The first time I was raped I was 12 and I thought that if I told anyone about it I would be blamed. I thought I would get in trouble and that it was my fault. So I kept quiet about it to protect myself. The second time I was raped was by a friend. I was so shocked by what he had done to me that I didn't tell anyone for a while, but the moment I opened up to a friend, I found out that the same guy had done the same thing to a friend, just a month before. Both experiences taught me the importance of speaking up. If someone had spoken up before me, maybe it would never have happened.

 

"Yesterday as I was drawing this at 14th St and 1st Ave, a little girl approached me in tears and said that she was raped when she was 7 and had never told anyone until me. I told her that she is powerful and to never forget that." - Amber Amour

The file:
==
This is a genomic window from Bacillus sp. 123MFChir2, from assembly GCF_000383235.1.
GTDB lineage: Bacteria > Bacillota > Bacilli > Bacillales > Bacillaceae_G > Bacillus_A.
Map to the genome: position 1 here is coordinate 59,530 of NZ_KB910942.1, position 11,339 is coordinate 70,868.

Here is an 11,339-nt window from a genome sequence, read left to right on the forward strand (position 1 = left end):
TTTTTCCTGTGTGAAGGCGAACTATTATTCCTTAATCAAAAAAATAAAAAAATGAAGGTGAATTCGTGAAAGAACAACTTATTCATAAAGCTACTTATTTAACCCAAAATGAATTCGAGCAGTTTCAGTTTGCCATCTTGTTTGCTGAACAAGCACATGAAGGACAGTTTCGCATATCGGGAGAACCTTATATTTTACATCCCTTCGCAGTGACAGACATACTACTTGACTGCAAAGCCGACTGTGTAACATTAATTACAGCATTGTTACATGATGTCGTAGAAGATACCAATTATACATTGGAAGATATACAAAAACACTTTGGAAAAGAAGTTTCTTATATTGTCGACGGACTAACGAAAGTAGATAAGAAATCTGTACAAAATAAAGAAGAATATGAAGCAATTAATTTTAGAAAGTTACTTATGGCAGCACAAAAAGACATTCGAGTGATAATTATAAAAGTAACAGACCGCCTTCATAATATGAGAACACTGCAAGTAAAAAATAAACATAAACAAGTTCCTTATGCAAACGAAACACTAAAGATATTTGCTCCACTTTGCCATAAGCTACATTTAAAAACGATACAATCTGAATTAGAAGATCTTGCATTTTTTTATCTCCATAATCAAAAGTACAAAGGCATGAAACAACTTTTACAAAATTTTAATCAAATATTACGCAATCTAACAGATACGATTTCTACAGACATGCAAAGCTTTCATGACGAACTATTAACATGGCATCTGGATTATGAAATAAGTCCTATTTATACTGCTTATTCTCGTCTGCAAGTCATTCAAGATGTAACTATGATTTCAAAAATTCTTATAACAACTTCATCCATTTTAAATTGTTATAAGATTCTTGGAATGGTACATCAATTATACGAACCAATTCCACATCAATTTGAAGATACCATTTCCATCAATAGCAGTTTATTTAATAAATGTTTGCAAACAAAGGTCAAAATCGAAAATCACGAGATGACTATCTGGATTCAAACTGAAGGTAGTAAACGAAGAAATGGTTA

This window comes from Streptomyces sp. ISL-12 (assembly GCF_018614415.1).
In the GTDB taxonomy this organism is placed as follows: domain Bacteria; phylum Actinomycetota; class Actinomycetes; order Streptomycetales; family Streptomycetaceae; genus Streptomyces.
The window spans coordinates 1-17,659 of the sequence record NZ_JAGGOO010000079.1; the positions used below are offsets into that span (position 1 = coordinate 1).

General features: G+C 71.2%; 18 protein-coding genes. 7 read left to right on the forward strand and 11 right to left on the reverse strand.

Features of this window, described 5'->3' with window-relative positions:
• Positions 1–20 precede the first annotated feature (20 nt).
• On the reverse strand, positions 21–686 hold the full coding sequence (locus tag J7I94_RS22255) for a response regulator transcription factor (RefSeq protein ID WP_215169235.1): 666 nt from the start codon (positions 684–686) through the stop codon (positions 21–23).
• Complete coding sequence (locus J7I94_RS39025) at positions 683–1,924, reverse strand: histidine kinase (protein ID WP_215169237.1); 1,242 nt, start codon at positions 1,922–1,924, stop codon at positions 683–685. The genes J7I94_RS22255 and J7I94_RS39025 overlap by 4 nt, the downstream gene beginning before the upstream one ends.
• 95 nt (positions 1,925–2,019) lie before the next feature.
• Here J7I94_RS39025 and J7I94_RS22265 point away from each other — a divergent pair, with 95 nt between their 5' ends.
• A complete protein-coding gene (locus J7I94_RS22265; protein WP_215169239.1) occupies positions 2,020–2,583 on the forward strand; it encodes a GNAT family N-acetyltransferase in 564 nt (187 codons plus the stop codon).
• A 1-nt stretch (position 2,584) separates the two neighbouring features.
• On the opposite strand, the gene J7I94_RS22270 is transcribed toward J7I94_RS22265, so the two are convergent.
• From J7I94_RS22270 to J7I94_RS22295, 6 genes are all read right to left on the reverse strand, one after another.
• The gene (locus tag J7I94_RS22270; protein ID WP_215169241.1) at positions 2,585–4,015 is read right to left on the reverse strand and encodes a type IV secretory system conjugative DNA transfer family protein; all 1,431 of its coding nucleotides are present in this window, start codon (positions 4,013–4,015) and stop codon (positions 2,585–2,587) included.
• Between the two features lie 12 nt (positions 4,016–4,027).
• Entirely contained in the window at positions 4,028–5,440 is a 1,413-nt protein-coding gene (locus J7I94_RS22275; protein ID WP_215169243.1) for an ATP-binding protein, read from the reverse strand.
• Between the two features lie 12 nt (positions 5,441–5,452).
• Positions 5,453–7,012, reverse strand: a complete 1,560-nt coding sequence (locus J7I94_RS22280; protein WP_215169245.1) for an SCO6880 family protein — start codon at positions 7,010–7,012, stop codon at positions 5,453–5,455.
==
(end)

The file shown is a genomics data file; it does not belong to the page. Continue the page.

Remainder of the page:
How does educating through art help the healing process? How do you feel after sharing your story?

It helps the healing process because I get to combine my two favorite things: art and activism. I'm able to use my artistic ability to send a powerful message. Also, I enjoy expressing myself artistically. Every message I write is different. Some of my chalk art messages simply say, "#stoprapeeducate," some are longer, "I have been raped three times in my life by three different people I trusted. This must end! Stop rape, educate," and others are positive messages that I use to uplift like, "Love heals all."